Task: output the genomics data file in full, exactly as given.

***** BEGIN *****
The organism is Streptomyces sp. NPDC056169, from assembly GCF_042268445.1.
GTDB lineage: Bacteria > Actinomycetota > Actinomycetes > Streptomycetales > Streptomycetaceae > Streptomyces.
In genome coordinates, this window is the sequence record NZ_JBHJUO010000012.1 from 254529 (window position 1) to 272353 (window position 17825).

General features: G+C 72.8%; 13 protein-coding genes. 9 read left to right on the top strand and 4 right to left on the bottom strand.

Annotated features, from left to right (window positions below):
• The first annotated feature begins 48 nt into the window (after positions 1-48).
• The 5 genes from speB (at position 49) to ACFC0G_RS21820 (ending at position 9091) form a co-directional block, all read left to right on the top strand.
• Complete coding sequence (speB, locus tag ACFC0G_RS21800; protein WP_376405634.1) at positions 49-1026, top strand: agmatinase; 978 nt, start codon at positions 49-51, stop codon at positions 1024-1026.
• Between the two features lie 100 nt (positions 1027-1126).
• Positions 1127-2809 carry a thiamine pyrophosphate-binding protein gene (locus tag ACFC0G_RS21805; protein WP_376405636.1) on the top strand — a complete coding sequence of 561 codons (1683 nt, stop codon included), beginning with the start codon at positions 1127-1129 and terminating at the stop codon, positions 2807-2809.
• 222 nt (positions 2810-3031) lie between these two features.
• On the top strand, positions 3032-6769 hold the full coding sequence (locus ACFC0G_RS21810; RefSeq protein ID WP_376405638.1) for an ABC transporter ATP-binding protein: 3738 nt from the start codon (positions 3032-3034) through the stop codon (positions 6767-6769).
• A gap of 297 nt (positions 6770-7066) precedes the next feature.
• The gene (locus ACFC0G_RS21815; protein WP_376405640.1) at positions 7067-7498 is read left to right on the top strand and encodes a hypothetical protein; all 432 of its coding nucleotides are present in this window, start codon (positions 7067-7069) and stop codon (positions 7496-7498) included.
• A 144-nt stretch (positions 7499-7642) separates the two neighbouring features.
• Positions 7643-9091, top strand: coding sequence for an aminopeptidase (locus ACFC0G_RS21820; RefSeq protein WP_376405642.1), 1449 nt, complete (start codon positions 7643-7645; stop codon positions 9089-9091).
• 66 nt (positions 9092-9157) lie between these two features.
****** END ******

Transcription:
The organism is Streptomyces sp. NPDC056169, from assembly GCF_042268445.1.
GTDB lineage: Bacteria > Actinomycetota > Actinomycetes > Streptomycetales > Streptomycetaceae > Streptomyces.
In genome coordinates, this window is the sequence record NZ_JBHJUO010000012.1 from 254529 (window position 1) to 272353 (window position 17825).

General features: G+C 72.8%; 13 protein-coding genes. 9 read left to right on the top strand and 4 right to left on the bottom strand.

Annotated features, from left to right (window positions below):
• The first annotated feature begins 48 nt into the window (after positions 1-48).
• The 5 genes from speB (at position 49) to ACFC0G_RS21820 (ending at position 9091) form a co-directional block, all read left to right on the top strand.
• Complete coding sequence (speB, locus tag ACFC0G_RS21800; protein WP_376405634.1) at positions 49-1026, top strand: agmatinase; 978 nt, start codon at positions 49-51, stop codon at positions 1024-1026.
• Between the two features lie 100 nt (positions 1027-1126).
• Positions 1127-2809 carry a thiamine pyrophosphate-binding protein gene (locus tag ACFC0G_RS21805; protein WP_376405636.1) on the top strand — a complete coding sequence of 561 codons (1683 nt, stop codon included), beginning with the start codon at positions 1127-1129 and terminating at the stop codon, positions 2807-2809.
• 222 nt (positions 2810-3031) lie between these two features.
• On the top strand, positions 3032-6769 hold the full coding sequence (locus ACFC0G_RS21810; RefSeq protein ID WP_376405638.1) for an ABC transporter ATP-binding protein: 3738 nt from the start codon (positions 3032-3034) through the stop codon (positions 6767-6769).
• A gap of 297 nt (positions 6770-7066) precedes the next feature.
• The gene (locus ACFC0G_RS21815; protein WP_376405640.1) at positions 7067-7498 is read left to right on the top strand and encodes a hypothetical protein; all 432 of its coding nucleotides are present in this window, start codon (positions 7067-7069) and stop codon (positions 7496-7498) included.
• A 144-nt stretch (positions 7499-7642) separates the two neighbouring features.
• Positions 7643-9091, top strand: coding sequence for an aminopeptidase (locus ACFC0G_RS21820; RefSeq protein WP_376405642.1), 1449 nt, complete (start codon positions 7643-7645; stop codon positions 9089-9091).
• 66 nt (positions 9092-9157) lie between these two features.